*This post originally appeared on the MobileIron blog prior to the acquisition in December 2020, when MobileIron became part of Ivanti.

MobileIron has been an innovator in the modern identity and mobile device management space since we shipped our first product in 2009. Since that time, MobileIron has worked with government agencies, the National Institute of Standards and Technology (NIST), and industry partners to pioneer derived credentials on mobile devices, allowing government entities and regulated industry customers to evolve traditional desktop security models to mobile.

What is a derived credential?

If you aren't in the government space or a highly regulated industry you’ve probably never heard of derived credentials. Many government agencies and regulated industries have standardized on using smart cards to log into traditional enterprise workstations like laptops, desktops, and enterprise web services. An employee inserts their smart card into a reader embedded on a workstation and enters a pin to log into the device and enterprise web services. This authentication method replaces username and passwords and provides a second factor of authentication, because the smart card is something the user has and the pin is something only they know (these rules are described in the FIPS 201-2 definition of multifactor authentication).

Derived credentials allow organizations that are using smart cards for authentication to easily extend this technology to mobile devices, providing strong, password-less authentication to the most sensitive of resources. Derived credentials are a mobile-focused evolution of smart card identity because the credentials are created or “derived” from the physical smart card. The end user securely authenticates to a portal using their physical smart card on an enterprise workstation. Then, using the information on the smart card, a mobile-friendly soft token is created and stored in a secure enclave on the mobile device as a digital certificate. The derived digital certificate is tied to a certificate on the smart card for revocation and validity. These certificates can be used for secure authentication to enterprise web services, to sign emails and documents, and to encrypt messages on mobile devices.

What kind of smart cards are out there?

us government id tag

U.S. civilian government agencies have standardized on smart cards called Personal Identity Verification (PIV) while the U.S. Military and Defense agencies have standardized on the Common Access Card (CAC). These types of smart cards and underlying technologies differ slightly, but both can be used with derived credentials.

While smart cards work well in traditional desktop and laptop environments, they aren't well adapted for mobile devices. Many government desktops and laptops have built in smart card readers, or if they don’t, users can plug in a USB smart card reader. This doesn’t work well on mobile devices. Although, smart card readers exist for mobile devices, the user experience is poor, readers are expensive, and they aren't exactly easy to carry around.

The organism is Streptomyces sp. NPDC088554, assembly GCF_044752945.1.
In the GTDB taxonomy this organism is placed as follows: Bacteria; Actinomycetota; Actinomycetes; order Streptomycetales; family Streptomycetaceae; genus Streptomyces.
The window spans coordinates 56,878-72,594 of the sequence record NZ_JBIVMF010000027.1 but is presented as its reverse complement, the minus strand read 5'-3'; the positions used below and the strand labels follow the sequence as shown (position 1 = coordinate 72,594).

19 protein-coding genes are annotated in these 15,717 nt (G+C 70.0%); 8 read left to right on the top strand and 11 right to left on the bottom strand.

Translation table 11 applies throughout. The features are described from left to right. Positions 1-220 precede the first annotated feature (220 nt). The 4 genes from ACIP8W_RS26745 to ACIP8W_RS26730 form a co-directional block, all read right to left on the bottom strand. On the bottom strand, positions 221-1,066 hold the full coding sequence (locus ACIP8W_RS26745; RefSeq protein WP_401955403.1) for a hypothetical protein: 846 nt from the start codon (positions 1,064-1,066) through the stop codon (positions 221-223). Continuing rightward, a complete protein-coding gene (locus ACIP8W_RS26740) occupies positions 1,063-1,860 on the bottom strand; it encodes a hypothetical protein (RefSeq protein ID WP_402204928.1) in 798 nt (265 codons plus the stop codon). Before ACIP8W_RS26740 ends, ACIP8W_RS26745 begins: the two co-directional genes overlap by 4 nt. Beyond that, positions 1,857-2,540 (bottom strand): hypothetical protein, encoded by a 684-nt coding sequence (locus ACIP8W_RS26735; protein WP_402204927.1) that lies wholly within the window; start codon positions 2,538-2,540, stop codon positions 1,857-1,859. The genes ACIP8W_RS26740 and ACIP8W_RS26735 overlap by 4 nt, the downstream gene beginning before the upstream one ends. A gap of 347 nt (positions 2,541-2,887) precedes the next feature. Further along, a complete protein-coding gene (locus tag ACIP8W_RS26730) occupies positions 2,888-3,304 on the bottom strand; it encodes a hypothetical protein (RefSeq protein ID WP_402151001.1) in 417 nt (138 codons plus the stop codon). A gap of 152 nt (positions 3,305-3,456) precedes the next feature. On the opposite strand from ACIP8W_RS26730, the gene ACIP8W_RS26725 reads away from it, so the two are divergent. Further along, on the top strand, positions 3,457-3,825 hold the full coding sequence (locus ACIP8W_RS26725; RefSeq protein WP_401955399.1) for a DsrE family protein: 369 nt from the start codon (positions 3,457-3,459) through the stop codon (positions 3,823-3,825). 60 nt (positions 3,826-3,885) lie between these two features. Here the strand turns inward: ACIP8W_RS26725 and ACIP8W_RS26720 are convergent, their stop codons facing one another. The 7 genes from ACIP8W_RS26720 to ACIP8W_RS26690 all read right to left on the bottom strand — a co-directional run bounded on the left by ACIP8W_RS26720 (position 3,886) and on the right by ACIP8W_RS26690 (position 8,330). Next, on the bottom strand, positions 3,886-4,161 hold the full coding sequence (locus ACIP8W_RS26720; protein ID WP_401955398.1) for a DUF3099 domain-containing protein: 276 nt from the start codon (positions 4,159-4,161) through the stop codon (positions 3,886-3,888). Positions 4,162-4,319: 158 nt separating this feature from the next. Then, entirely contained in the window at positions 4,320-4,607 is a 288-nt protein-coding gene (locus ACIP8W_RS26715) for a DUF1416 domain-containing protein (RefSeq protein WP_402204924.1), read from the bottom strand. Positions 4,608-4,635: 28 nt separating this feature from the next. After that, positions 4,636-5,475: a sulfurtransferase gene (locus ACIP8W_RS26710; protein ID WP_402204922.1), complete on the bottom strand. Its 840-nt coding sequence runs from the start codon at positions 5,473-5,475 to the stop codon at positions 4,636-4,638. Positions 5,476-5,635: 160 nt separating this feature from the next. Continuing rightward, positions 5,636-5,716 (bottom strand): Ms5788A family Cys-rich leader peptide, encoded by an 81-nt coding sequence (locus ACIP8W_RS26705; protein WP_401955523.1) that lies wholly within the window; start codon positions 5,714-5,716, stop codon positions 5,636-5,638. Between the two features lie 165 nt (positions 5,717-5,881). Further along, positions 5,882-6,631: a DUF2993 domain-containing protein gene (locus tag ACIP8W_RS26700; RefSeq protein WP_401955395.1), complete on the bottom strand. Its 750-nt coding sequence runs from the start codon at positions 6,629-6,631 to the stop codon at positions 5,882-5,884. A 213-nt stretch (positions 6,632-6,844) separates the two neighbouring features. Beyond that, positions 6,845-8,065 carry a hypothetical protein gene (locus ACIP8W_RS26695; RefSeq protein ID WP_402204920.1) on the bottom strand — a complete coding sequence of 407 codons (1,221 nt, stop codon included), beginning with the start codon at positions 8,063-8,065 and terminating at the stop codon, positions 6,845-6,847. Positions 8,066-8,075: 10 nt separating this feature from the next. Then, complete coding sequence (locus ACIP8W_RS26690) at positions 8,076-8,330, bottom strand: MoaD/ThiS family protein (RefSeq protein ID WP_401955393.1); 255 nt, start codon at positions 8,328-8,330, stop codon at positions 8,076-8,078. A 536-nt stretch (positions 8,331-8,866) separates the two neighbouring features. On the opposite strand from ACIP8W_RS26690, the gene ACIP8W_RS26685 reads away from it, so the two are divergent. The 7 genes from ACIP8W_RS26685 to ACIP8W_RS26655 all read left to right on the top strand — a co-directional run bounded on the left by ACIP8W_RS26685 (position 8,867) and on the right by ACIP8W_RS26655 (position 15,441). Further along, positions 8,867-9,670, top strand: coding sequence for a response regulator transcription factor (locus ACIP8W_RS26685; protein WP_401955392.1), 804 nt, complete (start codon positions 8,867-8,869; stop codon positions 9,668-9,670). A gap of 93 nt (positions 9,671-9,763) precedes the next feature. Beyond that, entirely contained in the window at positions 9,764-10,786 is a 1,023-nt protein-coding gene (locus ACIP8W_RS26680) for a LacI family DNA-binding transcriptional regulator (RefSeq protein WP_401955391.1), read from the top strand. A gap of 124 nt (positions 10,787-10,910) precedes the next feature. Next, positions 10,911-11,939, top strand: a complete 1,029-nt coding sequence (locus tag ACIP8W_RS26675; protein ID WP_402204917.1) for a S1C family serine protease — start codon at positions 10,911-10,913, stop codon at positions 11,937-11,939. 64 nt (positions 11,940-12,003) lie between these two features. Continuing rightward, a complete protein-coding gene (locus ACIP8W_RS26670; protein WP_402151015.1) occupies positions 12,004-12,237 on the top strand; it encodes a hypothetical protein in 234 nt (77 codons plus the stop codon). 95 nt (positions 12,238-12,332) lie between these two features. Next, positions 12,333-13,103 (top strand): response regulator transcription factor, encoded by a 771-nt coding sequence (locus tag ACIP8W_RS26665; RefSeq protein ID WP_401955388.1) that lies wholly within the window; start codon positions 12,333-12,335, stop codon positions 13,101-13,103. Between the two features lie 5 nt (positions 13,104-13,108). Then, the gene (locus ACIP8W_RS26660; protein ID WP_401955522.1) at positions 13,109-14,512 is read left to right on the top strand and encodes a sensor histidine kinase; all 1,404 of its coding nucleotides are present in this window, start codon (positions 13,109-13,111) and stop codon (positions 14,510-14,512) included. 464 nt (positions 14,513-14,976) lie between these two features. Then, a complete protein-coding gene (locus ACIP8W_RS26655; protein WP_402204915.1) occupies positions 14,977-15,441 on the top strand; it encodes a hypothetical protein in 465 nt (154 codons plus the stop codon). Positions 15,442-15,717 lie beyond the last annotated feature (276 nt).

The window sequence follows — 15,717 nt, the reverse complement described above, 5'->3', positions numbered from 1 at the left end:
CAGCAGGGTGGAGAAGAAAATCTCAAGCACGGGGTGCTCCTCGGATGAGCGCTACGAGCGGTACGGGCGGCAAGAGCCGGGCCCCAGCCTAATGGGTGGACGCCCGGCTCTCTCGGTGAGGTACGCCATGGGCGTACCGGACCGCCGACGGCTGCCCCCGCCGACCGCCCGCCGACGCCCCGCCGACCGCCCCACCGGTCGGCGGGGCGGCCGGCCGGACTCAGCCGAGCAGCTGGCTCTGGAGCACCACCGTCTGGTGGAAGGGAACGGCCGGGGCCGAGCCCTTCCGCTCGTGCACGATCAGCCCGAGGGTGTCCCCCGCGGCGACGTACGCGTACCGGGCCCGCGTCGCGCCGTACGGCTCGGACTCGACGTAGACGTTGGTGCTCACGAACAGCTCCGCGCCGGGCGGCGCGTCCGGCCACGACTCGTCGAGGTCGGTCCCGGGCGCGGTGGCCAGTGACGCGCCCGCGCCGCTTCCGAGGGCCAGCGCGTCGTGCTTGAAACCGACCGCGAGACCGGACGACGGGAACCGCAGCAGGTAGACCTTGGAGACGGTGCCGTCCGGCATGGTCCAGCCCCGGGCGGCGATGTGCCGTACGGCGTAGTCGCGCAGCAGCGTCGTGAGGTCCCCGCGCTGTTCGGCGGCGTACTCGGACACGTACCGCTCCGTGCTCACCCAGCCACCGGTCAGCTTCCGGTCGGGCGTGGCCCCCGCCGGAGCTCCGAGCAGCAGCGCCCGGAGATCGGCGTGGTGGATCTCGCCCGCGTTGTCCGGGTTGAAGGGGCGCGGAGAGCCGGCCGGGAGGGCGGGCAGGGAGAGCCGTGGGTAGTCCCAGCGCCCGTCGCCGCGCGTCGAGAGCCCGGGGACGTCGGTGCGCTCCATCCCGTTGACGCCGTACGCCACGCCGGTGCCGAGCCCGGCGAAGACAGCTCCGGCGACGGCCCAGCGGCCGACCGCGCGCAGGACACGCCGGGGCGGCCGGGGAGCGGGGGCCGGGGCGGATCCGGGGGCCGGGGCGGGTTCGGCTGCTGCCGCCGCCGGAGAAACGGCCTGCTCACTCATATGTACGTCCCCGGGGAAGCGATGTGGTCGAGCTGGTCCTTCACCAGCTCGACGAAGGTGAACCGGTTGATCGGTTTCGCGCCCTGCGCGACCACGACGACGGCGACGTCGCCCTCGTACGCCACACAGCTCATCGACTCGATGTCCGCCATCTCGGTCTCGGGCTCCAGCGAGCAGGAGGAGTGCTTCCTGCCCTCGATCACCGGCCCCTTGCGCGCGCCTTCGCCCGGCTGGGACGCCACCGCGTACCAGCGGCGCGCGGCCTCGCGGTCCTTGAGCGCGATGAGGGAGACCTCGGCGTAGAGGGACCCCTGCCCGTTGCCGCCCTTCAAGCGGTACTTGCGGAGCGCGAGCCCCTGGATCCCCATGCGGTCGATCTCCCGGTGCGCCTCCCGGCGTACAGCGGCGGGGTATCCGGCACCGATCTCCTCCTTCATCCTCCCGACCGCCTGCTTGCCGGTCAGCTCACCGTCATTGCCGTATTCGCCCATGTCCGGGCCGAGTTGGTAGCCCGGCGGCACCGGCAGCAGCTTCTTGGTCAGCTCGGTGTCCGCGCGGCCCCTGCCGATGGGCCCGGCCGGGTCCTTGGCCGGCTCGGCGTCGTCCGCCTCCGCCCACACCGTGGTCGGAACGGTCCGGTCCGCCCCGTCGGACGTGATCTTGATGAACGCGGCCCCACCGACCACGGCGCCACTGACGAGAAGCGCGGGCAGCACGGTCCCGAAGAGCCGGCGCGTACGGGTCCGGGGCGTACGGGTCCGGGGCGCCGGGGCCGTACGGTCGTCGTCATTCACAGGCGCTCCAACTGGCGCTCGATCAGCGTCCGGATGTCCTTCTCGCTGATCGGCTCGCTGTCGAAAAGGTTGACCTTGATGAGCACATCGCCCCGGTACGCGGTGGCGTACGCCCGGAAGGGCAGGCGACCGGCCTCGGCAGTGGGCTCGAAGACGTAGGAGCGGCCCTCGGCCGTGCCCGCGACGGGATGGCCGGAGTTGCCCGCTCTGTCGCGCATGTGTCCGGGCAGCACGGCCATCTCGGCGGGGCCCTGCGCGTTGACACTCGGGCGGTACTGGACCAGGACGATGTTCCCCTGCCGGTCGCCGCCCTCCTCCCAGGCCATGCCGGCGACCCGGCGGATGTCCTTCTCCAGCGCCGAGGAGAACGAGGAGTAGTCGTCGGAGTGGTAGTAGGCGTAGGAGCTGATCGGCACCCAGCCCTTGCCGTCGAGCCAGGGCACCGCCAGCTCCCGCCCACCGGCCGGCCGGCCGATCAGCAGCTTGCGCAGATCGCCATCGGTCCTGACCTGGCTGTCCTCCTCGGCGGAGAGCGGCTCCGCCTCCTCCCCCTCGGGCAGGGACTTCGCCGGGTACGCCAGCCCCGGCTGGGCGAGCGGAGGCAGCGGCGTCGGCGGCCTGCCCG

MobileIron to the rescue

MobileIron recognized the challenge our customers faced when complying with smart card and derived credential regulations in a mobile environment and created a solution to make the deployment of derived credentials easy. Working with trusted certificate and smartcard solutions like Entrust, DISA Purebred, Xtec, and Intercede, we created a derived credential solution that enables organizations to extend their existing security investments in smart cards to their mobile infrastructure. The solution supports government regulations and security standards such as Homeland Security Presidential Directive-12 (HSPD-12), OMB ICAM initiatives, FIPS 201, and NIST SP:800-157.

The MobileIron PIV-D manager solution integrates with Public Key Infrastructure (PKI) systems to seamlessly deploy derived credentials and manage the lifecycle of the credentials in any mobile enterprise or government organization. MobileIron PIV-D Manager stores the derived credentials securely in our encrypted MobileIron AppConnect framework, which is FIPS 140-2 enabled. The credentials can then be seamlessly shared with other secure AppConnect apps such as Email+, Docs@Work, Web@Work, and native mobile OS apps for secure single sign-on, and S/MIME use on iOS and Android devices.

MobileIron assisted government agencies such as the Federal Emergency Management Agency (FEMA) and the DoD’s Defense Information Systems Agency (DISA) to deploy derived credentials seamlessly. These agencies now have tens of thousands of devices leveraging derived credentials, enabling their end users to access enterprise resources securely from mobile devices using their device as their identity.

FEMA implemented derived credentials agency wide with the MobileIron PIV-D manager solution, enabling access to enterprise services and email from their mobile devices. FEMA disaster recovery personnel now use derived credentials on their mobile devices to seamlessly login into mission critical apps while eliminating usernames and passwords along the way.

MobileIron Derived Credentials - FEMA Mobile Apps

What’s next?

While derived credentials provide a strong authentication mechanism backed by PKI, Zero Sign-On enables derived credentials for use with a comprehensive set of attributes before granting access to enterprise resources. MobileIron’s approach to mobile-centric, zero trust security significantly reduces risk by giving organizations complete control over enterprise data as it flows across devices, apps, networks, and cloud services.

If you want to learn more about MobileIron’s world class derived credential solution please contact us.